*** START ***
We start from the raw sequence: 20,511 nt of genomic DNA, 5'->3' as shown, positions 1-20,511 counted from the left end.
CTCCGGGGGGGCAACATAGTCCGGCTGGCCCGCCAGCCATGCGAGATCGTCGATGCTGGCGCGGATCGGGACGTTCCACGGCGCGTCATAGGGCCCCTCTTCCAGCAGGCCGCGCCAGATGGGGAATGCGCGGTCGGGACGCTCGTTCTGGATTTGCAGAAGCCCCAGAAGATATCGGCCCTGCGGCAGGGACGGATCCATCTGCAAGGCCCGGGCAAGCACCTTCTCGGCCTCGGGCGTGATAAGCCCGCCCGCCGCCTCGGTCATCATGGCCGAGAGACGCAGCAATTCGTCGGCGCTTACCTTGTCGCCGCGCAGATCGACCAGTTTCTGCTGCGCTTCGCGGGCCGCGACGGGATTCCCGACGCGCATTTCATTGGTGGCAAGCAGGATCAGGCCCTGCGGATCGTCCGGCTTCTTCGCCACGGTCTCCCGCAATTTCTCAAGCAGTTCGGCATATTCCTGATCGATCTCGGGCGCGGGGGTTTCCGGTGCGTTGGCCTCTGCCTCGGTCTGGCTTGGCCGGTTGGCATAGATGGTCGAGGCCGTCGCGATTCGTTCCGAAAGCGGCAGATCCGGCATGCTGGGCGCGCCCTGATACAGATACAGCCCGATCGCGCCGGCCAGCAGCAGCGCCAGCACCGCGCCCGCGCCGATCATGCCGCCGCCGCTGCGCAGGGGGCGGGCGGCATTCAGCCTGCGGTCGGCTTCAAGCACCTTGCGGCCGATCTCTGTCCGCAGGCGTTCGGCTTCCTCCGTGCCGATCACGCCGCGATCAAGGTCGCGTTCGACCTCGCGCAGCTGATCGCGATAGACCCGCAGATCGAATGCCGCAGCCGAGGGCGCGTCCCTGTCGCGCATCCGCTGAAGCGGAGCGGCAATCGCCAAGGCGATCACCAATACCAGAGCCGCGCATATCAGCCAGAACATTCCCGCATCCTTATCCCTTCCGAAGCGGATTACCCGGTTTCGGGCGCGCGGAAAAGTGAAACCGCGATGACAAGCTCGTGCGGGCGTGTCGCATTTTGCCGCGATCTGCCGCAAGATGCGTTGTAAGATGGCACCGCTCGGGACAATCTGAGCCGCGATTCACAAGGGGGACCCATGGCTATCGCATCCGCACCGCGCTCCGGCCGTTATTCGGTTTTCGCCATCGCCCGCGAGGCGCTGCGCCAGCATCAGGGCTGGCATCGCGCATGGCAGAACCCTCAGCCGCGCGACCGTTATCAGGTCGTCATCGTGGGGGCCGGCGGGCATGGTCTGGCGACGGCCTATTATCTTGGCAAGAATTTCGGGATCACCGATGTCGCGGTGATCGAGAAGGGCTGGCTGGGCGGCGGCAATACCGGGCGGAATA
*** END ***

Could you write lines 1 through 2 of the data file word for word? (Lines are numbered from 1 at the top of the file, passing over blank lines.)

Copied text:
We start from the raw sequence: 20,511 nt of genomic DNA, 5'->3' as shown, positions 1-20,511 counted from the left end.
CTCCGGGGGGGCAACATAGTCCGGCTGGCCCGCCAGCCATGCGAGATCGTCGATGCTGGCGCGGATCGGGACGTTCCACGGCGCGTCATAGGGCCCCTCTTCCAGCAGGCCGCGCCAGATGGGGAATGCGCGGTCGGGACGCTCGTTCTGGATTTGCAGAAGCCCCAGAAGATATCGGCCCTGCGGCAGGGACGGATCCATCTGCAAGGCCCGGGCAAGCACCTTCTCGGCCTCGGGCGTGATAAGCCCGCCCGCCGCCTCGGTCATCATGGCCGAGAGACGCAGCAATTCGTCGGCGCTTACCTTGTCGCCGCGCAGATCGACCAGTTTCTGCTGCGCTTCGCGGGCCGCGACGGGATTCCCGACGCGCATTTCATTGGTGGCAAGCAGGATCAGGCCCTGCGGATCGTCCGGCTTCTTCGCCACGGTCTCCCGCAATTTCTCAAGCAGTTCGGCATATTCCTGATCGATCTCGGGCGCGGGGGTTTCCGGTGCGTTGGCCTCTGCCTCGGTCTGGCTTGGCCGGTTGGCATAGATGGTCGAGGCCGTCGCGATTCGTTCCGAAAGCGGCAGATCCGGCATGCTGGGCGCGCCCTGATACAGATACAGCCCGATCGCGCCGGCCAGCAGCAGCGCCAGCACCGCGCCCGCGCCGATCATGCCGCCGCCGCTGCGCAGGGGGCGGGCGGCATTCAGCCTGCGGTCGGCTTCAAGCACCTTGCGGCCGATCTCTGTCCGCAGGCGTTCGGCTTCCTCCGTGCCGATCACGCCGCGATCAAGGTCGCGTTCGACCTCGCGCAGCTGATCGCGATAGACCCGCAGATCGAATGCCGCAGCCGAGGGCGCGTCCCTGTCGCGCATCCGCTGAAGCGGAGCGGCAATCGCCAAGGCGATCACCAATACCAGAGCCGCGCATATCAGCCAGAACATTCCCGCATCCTTATCCCTTCCGAAGCGGATTACCCGGTTTCGGGCGCGCGGAAAAGTGAAACCGCGATGACAAGCTCGTGCGGGCGTGTCGCATTTTGCCGCGATCTGCCGCAAGATGCGTTGTAAGATGGCACCGCTCGGGACAATCTGAGCCGCGATTCACAAGGGGGACCCATGGCTATCGCATCCGCACCGCGCTCCGGCCGTTATTCGGTTTTCGCCATCGCCCGCGAGGCGCTGCGCCAGCATCAGGGCTGGCATCGCGCATGGCAGAACCCTCAGCCGCGCGACCGTTATCAGGTCGTCATCGTGGGGGCCGGCGGGCATGGTCTGGCGACGGCCTATTATCTTGGCAAGAATTTCGGGATCACCGATGTCGCGGTGATCGAGAAGGGCTGGCTGGGCGGCGGCAATACCGGGCGGAATA